The Way into the Holy Place
Hebrews is often taken out of context more than any other book, with the exception of Revelation perhaps. In Hebrews 9:8-10, Preterists argue that the temple still stands as a symbol that the old covenant still remains. Hence, the old covenant is still in effect until it is destroyed and that is in A.D. 70. The texts states:

“The Holy Spirit is signifying this, that the way of the [heavenly] Holy Places has not yet been revealed, while the outer tabernacle is still standing, which is a symbol for the present time. Accordingly both gifts and sacrifices are offered which cannot make the worshiper perfect in conscience, since they relate only to food and drink and various washings, regulations for the body imposed until a time of reformation.”

The problem is that Auctor nowhere talks about the temple. He does not even use the word once. He makes no reference to it at all. What Auctor is talking about is what the tabernacle IN THE PENTATEUCH symbolizes to the Israelites in the Pentateuch. He is arguing that the tent of meeting is a symbol for the old covenant because he wants to show the temporal nature of that covenant communicated through rituals, which then also were meant to be temporary.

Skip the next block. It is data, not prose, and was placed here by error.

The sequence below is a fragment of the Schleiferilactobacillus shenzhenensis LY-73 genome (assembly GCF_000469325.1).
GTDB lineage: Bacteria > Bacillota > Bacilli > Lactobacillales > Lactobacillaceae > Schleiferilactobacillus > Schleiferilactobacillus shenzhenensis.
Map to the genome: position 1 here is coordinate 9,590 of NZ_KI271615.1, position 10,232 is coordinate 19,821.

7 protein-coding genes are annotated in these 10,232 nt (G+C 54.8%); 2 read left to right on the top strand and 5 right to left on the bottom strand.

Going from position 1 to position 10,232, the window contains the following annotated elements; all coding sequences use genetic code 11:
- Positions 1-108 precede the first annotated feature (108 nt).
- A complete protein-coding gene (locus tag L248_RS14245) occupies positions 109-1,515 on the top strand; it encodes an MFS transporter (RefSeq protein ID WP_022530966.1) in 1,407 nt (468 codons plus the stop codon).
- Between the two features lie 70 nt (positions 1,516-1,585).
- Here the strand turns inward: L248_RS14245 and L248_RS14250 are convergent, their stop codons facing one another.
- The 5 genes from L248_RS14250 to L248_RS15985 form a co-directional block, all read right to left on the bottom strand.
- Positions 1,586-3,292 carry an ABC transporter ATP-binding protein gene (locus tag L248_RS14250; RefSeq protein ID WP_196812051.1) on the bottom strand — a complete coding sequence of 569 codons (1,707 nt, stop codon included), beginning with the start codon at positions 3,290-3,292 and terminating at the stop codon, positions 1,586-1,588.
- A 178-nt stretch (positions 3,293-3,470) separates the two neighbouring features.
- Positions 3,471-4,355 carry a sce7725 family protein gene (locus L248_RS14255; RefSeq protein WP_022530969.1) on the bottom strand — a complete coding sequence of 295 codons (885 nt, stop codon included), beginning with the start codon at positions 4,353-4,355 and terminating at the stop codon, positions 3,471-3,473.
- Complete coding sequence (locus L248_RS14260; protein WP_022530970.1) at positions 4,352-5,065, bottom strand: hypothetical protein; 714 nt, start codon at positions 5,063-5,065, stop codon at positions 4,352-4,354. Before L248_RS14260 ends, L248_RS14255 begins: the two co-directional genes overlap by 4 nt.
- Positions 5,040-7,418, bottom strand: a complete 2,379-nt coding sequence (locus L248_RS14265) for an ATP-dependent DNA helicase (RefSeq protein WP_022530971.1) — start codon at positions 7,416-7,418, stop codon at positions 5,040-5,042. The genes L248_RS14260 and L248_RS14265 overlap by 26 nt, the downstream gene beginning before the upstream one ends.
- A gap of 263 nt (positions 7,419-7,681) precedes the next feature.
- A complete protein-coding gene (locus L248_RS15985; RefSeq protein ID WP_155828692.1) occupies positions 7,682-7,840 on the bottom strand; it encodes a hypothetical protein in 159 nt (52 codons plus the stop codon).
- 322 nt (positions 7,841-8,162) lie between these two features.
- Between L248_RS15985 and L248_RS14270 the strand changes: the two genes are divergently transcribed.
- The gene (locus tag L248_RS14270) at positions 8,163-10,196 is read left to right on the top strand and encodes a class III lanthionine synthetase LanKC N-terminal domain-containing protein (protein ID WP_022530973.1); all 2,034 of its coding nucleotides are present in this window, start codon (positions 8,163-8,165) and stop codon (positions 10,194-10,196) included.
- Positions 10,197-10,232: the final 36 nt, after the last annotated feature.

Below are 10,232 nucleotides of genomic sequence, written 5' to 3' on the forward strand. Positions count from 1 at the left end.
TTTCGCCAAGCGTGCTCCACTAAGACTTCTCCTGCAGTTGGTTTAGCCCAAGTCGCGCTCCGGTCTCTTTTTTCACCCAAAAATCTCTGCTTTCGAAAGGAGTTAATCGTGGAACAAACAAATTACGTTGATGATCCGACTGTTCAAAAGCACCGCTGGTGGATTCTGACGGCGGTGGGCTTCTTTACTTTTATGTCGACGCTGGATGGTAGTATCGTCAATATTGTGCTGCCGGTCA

We know this because, not only does he not refer to the temple (and the temple is never referred to in Hebrews as the tabernacle--they are two different structures), but also because he describes the tabernacle he is talking about, and guess what? That tabernacle has the ark of the covenant in it (v. 4). That is a dead give away that he is talking about the tabernacle in the Pentateuch, as the ark is lost after the exile, and the Second Temple does not have contain it. If someone wants to take issue with that and argue that they have a replica inside, he mentions that the ark has Aaron's rod and the two tablets of stone carved out by Moses in it. He is simply not talking about the Second Temple. These passages are completely taken out of context.